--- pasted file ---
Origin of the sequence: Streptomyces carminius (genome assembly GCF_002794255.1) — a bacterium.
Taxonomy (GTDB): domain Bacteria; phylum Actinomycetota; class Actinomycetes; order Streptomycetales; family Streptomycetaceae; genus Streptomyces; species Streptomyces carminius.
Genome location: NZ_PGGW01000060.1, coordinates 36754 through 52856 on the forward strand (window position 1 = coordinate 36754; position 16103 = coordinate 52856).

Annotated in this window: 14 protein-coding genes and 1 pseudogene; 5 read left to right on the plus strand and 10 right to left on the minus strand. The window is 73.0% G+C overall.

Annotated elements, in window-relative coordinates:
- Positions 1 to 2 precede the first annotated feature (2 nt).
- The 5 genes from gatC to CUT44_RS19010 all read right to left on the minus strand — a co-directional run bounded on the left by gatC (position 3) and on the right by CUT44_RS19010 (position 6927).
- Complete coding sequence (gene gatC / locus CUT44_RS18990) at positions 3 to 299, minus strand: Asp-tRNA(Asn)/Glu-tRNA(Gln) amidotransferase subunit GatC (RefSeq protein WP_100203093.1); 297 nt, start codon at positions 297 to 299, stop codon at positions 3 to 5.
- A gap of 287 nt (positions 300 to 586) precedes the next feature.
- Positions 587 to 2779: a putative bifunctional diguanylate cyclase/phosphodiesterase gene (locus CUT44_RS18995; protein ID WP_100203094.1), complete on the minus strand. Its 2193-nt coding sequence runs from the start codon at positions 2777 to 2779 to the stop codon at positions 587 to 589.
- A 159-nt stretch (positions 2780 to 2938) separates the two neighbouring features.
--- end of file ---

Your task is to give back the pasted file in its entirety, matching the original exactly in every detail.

Origin of the sequence: Streptomyces carminius (genome assembly GCF_002794255.1) — a bacterium.
Taxonomy (GTDB): domain Bacteria; phylum Actinomycetota; class Actinomycetes; order Streptomycetales; family Streptomycetaceae; genus Streptomyces; species Streptomyces carminius.
Genome location: NZ_PGGW01000060.1, coordinates 36754 through 52856 on the forward strand (window position 1 = coordinate 36754; position 16103 = coordinate 52856).

Annotated in this window: 14 protein-coding genes and 1 pseudogene; 5 read left to right on the plus strand and 10 right to left on the minus strand. The window is 73.0% G+C overall.

Annotated elements, in window-relative coordinates:
- Positions 1 to 2 precede the first annotated feature (2 nt).
- The 5 genes from gatC to CUT44_RS19010 all read right to left on the minus strand — a co-directional run bounded on the left by gatC (position 3) and on the right by CUT44_RS19010 (position 6927).
- Complete coding sequence (gene gatC / locus CUT44_RS18990) at positions 3 to 299, minus strand: Asp-tRNA(Asn)/Glu-tRNA(Gln) amidotransferase subunit GatC (RefSeq protein WP_100203093.1); 297 nt, start codon at positions 297 to 299, stop codon at positions 3 to 5.
- A gap of 287 nt (positions 300 to 586) precedes the next feature.
- Positions 587 to 2779: a putative bifunctional diguanylate cyclase/phosphodiesterase gene (locus CUT44_RS18995; protein ID WP_100203094.1), complete on the minus strand. Its 2193-nt coding sequence runs from the start codon at positions 2777 to 2779 to the stop codon at positions 587 to 589.
- A 159-nt stretch (positions 2780 to 2938) separates the two neighbouring features.